In certain embodiments, the present invention provides a system for monitoring for chemical or other toxic agents, including: a first type sensor, having a first level of sensitivity to an agent, arranged in a monitored area; a second type sensor, having a second level of sensitivity to the agent, arranged in the monitored area, and a central analysis unit connected to the first type sensor and the second type sensor, wherein the central analysis unit analyzes data from the first type sensor and the second type sensor in order to determine the presence of the agent in the monitored area, wherein at least one of the first type sensor or the second type sensor comprises a plurality of orthogonal sensing technologies in a single sensor array, wherein a transduction mechanism in each of the sensing technologies detects a change in electrical resistance.

In certain other embodiments, the present invention provides a method of monitoring for chemical or other toxic agents, comprising: operating a plurality of first type sensors having a first level of specificity to a group of agents in a monitored area; concurrently operating a second type sensor having a second level of specificity to the group of agents in the monitored area, wherein the second level of specificity is more specific than the first level of specificity; and receiving and analyzing, at a central location, input from the plurality of first type sensors and the second type sensor in order to determine the presence of the agent in the monitored area.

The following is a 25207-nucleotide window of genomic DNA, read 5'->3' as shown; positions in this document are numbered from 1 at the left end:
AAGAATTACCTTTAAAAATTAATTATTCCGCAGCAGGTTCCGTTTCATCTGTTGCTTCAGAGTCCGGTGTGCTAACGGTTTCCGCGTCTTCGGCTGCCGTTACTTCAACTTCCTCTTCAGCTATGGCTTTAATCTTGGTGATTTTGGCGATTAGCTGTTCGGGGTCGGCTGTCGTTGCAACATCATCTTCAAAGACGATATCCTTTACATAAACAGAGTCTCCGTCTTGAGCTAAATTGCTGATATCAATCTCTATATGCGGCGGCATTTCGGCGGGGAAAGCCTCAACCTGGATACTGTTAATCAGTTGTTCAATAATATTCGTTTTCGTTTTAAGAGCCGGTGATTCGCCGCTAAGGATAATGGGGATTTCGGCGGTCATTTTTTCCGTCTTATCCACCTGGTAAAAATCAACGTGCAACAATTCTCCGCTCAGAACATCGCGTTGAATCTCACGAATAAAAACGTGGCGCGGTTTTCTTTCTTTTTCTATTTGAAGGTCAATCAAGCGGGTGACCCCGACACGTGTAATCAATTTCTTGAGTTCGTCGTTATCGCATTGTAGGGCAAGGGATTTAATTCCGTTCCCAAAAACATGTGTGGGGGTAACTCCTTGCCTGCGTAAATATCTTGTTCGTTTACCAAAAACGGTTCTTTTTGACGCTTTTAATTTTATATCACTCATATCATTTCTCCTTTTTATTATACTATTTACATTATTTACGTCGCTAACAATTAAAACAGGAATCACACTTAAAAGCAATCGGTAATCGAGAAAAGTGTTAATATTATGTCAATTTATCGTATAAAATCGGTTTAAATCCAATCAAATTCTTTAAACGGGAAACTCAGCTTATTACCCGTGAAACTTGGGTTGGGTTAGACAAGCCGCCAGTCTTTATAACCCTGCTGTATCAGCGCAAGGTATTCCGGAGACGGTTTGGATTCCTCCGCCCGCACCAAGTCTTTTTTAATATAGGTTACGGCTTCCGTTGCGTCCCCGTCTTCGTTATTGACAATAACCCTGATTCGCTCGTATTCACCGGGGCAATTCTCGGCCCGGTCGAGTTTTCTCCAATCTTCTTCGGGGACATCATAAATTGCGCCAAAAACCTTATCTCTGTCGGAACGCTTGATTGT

BRIEF DESCRIPTION OF THE DRAWINGS

The accompanying drawings, which are incorporated in and constitute a part of the specification, illustrate a presently preferred embodiment(s) of the invention, and, together with the general description given above and the detailed description given below, serve to explain the principles of the invention.

FIG. 1 is a block diagram illustrating the arrangement of sensors in certain embodiments of the present invention.

FIG. 2 illustrates the change in property of a polymer in the presence of a vapor.

FIGS. 3 and 4 provide examples of the data obtained for testing of sensors with HD and GA.

FIG. 5 is a diagram illustrating a tested sensor's response over a range of blister (0-5 mg/m3) and nerve agent (0-1 mg/m3) concentrations.

FIG. 6 is a discrimination plot for chemical warfare agents over wide ranges in concentration.

FIG. 7 is a diagram that illustrates the detection limit of sensors to a wide range of analytes.